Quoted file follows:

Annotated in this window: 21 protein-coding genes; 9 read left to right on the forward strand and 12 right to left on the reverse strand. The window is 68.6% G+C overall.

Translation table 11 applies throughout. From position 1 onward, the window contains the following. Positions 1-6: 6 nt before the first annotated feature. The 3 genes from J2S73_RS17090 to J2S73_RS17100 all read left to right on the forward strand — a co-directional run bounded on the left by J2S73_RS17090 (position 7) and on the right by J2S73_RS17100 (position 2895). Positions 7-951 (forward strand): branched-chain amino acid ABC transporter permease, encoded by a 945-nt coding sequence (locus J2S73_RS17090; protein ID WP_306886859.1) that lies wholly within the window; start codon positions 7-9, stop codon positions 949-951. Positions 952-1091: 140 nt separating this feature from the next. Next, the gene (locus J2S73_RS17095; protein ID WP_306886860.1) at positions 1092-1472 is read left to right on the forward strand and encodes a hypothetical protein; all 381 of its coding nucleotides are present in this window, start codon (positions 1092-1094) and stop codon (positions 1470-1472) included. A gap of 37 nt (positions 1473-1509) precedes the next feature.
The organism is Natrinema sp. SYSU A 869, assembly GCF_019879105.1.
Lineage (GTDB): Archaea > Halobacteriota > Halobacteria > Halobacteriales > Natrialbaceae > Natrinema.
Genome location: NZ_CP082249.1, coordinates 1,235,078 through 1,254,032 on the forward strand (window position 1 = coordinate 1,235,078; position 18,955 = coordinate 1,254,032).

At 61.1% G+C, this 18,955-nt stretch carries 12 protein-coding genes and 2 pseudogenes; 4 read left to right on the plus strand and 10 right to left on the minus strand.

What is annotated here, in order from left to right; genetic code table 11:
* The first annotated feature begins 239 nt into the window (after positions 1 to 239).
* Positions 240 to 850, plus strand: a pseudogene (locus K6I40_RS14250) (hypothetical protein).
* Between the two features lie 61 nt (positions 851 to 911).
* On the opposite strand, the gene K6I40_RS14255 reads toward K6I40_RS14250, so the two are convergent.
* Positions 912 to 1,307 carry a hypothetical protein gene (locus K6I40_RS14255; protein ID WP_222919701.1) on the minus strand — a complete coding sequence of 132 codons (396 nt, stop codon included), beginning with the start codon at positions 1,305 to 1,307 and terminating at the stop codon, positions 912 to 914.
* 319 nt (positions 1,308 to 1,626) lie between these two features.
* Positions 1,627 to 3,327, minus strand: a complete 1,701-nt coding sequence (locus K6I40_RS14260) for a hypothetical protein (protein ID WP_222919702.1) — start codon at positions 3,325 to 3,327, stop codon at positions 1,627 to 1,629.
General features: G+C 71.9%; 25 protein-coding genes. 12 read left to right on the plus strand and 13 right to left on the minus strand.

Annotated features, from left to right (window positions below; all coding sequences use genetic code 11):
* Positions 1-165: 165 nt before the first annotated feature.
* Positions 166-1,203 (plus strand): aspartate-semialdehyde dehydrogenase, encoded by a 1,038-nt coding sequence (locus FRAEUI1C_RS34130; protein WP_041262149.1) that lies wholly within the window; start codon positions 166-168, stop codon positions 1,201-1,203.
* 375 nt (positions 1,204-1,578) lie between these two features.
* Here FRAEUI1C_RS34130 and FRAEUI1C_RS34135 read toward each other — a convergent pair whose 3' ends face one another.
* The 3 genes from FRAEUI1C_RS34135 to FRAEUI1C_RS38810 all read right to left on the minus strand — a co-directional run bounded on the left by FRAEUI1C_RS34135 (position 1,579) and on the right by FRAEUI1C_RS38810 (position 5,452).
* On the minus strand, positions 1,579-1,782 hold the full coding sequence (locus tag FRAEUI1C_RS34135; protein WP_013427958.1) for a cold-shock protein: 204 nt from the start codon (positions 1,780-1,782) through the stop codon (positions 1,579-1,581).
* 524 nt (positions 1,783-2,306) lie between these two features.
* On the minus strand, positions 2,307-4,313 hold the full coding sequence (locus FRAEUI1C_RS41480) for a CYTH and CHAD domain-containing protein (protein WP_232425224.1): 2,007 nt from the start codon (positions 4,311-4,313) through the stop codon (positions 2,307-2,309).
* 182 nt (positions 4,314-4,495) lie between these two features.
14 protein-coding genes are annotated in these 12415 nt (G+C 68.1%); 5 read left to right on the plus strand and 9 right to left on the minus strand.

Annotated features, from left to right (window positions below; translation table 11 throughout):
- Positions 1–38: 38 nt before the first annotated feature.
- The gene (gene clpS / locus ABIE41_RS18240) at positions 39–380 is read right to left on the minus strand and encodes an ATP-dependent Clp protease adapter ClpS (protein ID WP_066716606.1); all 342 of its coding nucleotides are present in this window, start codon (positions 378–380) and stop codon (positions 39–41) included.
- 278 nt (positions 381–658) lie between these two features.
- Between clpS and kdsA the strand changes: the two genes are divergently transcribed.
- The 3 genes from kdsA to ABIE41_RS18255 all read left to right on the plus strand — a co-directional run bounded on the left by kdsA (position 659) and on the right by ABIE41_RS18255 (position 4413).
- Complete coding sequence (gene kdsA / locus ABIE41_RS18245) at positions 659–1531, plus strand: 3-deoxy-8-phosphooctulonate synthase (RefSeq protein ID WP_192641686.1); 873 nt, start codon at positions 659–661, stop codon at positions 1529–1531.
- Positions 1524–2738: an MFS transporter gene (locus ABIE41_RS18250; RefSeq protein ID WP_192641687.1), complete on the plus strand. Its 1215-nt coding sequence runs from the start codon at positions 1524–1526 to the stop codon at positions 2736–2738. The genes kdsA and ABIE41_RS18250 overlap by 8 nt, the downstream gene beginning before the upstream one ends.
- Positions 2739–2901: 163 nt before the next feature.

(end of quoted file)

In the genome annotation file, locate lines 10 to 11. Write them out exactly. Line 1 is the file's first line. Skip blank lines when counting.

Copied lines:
* Between the two features lie 61 nt (positions 851 to 911).
* On the opposite strand, the gene K6I40_RS14255 reads toward K6I40_RS14250, so the two are convergent.